If in Olympic circles no one much likes to talk loudly about Atlanta — the main Olympic Stadium, when all is said and done in two years, will have served as the home for the baseball Braves for nearly 20 years. There's a legitimate argument about whether 20 years is enough -- but compare 20 years of day-in, day-out baseball to, for instance, the Bird's Nest in Beijing or the Olympic Stadium in Athens.

And then, of course, there is Los Angeles — where on Monday evening, at the LA84 Foundation grounds, they held a low-key party to commemorate the 30th anniversary of the opening ceremony.

Just as he did on July 28, 1984, Rafer Johnson carried the torch. This time, though, it wasn’t up the steeply angled staircase that had been built at the Los Angeles Memorial Coliseum. It was only a few easy, level steps.

“Tonight was fantastic,” Johnson said as he posed for photos with Peter Ueberroth, who oversaw those 1984 Games. “No stairs.”

The gymnast Mary Lou Retton was on hand. The hurdler Edwin Moses. Dozens more athletes from 1984. Anita DeFrantz, the senior IOC member to the United States and the foundation president, herself a bronze medalist from the 1976 Montreal Games.

Even Sammy Lee, the gold medal-winning diver from 1948 and 1952.

It was a celebration — and there was, upon reflection, much to celebrate.

Peter Ueberroth at the 1984 30th anniversary celebration // photo courtesy LA84 Foundation

The foundation was created with 40 percent of the $232.5 million 1984 surplus.

Since 1985, the foundation has invested $220 million into Southern California youth sports. This includes $103.3 million in direct grants, plus spending on foundation-initiated youth sports programs, coaching education, research projects, youth sports conferences.

The foundation has developed a major sports library and digital collection, and has published reports on, among other topics, the prevention of ACL injuries, the educational benefits of youth sports, increasing Latina sports participation and tackling in youth football.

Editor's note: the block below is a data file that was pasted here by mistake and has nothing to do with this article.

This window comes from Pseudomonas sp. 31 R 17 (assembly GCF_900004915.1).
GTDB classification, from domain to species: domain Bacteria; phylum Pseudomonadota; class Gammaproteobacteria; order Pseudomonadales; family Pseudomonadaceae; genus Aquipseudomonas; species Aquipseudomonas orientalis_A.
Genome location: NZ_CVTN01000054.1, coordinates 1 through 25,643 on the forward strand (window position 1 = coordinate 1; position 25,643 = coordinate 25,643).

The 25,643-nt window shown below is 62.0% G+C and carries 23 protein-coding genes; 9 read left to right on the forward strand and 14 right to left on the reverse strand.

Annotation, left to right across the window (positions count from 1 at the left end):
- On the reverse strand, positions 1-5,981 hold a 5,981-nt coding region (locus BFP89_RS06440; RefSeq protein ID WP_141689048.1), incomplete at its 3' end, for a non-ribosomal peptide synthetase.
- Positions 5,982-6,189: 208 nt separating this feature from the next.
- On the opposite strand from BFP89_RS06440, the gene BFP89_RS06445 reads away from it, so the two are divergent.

The foundation’s grants have served three million young people (under age 17). Some 1,100 organizations have received grants. About 80,000 youth sports coaches have been trained.

Simply put, is there another institution in the world, anywhere, that has done anything like the LA84 Foundation?

Remarkably, it has done even more — its definition of “legacy” incredibly expansive.

LA84 has made over $20 million in infrastructure grants. That investment, in turn, has leveraged another $100 million from other funders. That money has meant nearly 100 facilities have been refurbished or built from the ground up.

Among the most notable projects: the John Argue Swim Stadium at Exposition Park across from the University of Southern California, in which the 1932 Olympic Swim Stadium was refurbished, and the construction of the Rose Bowl Aquatics Center in Pasadena, California.

LA84 has an ongoing partnership with the Los Angeles Dodgers Foundation. To date, 30 baseball fields have been built.

That $232.5 million figure has long been a source of fascination, if not more.

In 1978, Los Angeles voters, by a wide margin, voted against public funding for the Games. And as the official report of the 1984 Games notes, the federal government turned down a $200 million grant request from the LA84 organizing committee in the "early" planning stages.

Even so, there absolutely was public spending on the Games.

For instance:

-- The federal government spent $30 to $35 million for security; other federal agencies projected another $38 million in spending, which was accounted for through additional appropriations or by reduced spending in non-Olympic areas. The LA84 organizing committee budgets do not account for these federal funds.

-- The state of California would claim $14.3 million in unreimbursed Olympic costs but only $3.6 million represented a special appropriation.

-- The organizing committee paid for policing in Los Angeles and other Southern California cities.

Overall, the $232.5 million surplus is, as it should be, strictly a reflection of the organizing committee's budget. Even so, if you were to figure in federal, state and local spending, there's still no question the organizing committee would have finished the 1984 Olympics way into the black.

Finally, this:

On November 1, 1984, the LA Times published a story whose headline declared, “Giant Olympic Surplus Spills Over Into Anger.” At that point, the surplus was being estimated at perhaps $150 million — the $232.5 million figure would not yet be known — and the city attorney in Fullerton, California, was bemoaning the money it had paid out to hold the Olympic team handball events at the Cal State campus there.